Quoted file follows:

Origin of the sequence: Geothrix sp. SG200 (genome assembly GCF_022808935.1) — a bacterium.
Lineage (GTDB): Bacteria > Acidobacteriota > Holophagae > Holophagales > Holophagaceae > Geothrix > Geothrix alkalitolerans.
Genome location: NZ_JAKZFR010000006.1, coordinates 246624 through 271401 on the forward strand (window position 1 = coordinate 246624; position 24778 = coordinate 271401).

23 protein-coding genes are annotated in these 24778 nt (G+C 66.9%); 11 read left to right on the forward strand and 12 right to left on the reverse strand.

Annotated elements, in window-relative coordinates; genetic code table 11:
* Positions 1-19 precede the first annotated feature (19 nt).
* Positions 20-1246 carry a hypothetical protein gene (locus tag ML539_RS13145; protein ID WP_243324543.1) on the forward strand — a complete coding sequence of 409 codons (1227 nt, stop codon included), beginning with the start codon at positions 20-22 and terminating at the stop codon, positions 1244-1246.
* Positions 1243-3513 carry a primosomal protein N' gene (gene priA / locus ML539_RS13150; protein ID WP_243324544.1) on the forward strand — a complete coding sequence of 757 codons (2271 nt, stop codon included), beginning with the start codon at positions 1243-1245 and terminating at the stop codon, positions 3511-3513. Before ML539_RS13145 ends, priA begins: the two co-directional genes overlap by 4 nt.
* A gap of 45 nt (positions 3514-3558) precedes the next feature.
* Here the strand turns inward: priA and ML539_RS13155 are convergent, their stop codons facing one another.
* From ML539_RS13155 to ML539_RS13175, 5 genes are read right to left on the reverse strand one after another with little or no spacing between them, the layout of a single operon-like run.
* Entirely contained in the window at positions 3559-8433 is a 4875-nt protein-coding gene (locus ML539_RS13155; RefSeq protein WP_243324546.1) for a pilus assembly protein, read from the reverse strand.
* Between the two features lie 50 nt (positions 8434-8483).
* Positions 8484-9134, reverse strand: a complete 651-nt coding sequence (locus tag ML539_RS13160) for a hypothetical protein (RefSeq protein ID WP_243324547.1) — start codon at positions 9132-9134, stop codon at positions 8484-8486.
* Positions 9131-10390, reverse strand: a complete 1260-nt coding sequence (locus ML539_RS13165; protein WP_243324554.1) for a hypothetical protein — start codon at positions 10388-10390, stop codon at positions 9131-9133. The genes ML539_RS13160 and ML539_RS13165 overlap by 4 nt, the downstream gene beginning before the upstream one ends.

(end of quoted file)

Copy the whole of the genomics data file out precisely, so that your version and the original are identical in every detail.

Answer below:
Origin of the sequence: Geothrix sp. SG200 (genome assembly GCF_022808935.1) — a bacterium.
Lineage (GTDB): Bacteria > Acidobacteriota > Holophagae > Holophagales > Holophagaceae > Geothrix > Geothrix alkalitolerans.
Genome location: NZ_JAKZFR010000006.1, coordinates 246624 through 271401 on the forward strand (window position 1 = coordinate 246624; position 24778 = coordinate 271401).

23 protein-coding genes are annotated in these 24778 nt (G+C 66.9%); 11 read left to right on the forward strand and 12 right to left on the reverse strand.

Annotated elements, in window-relative coordinates; genetic code table 11:
* Positions 1-19 precede the first annotated feature (19 nt).
* Positions 20-1246 carry a hypothetical protein gene (locus tag ML539_RS13145; protein ID WP_243324543.1) on the forward strand — a complete coding sequence of 409 codons (1227 nt, stop codon included), beginning with the start codon at positions 20-22 and terminating at the stop codon, positions 1244-1246.
* Positions 1243-3513 carry a primosomal protein N' gene (gene priA / locus ML539_RS13150; protein ID WP_243324544.1) on the forward strand — a complete coding sequence of 757 codons (2271 nt, stop codon included), beginning with the start codon at positions 1243-1245 and terminating at the stop codon, positions 3511-3513. Before ML539_RS13145 ends, priA begins: the two co-directional genes overlap by 4 nt.
* A gap of 45 nt (positions 3514-3558) precedes the next feature.
* Here the strand turns inward: priA and ML539_RS13155 are convergent, their stop codons facing one another.
* From ML539_RS13155 to ML539_RS13175, 5 genes are read right to left on the reverse strand one after another with little or no spacing between them, the layout of a single operon-like run.
* Entirely contained in the window at positions 3559-8433 is a 4875-nt protein-coding gene (locus ML539_RS13155; RefSeq protein WP_243324546.1) for a pilus assembly protein, read from the reverse strand.
* Between the two features lie 50 nt (positions 8434-8483).
* Positions 8484-9134, reverse strand: a complete 651-nt coding sequence (locus tag ML539_RS13160) for a hypothetical protein (RefSeq protein ID WP_243324547.1) — start codon at positions 9132-9134, stop codon at positions 8484-8486.
* Positions 9131-10390, reverse strand: a complete 1260-nt coding sequence (locus ML539_RS13165; protein WP_243324554.1) for a hypothetical protein — start codon at positions 10388-10390, stop codon at positions 9131-9133. The genes ML539_RS13160 and ML539_RS13165 overlap by 4 nt, the downstream gene beginning before the upstream one ends.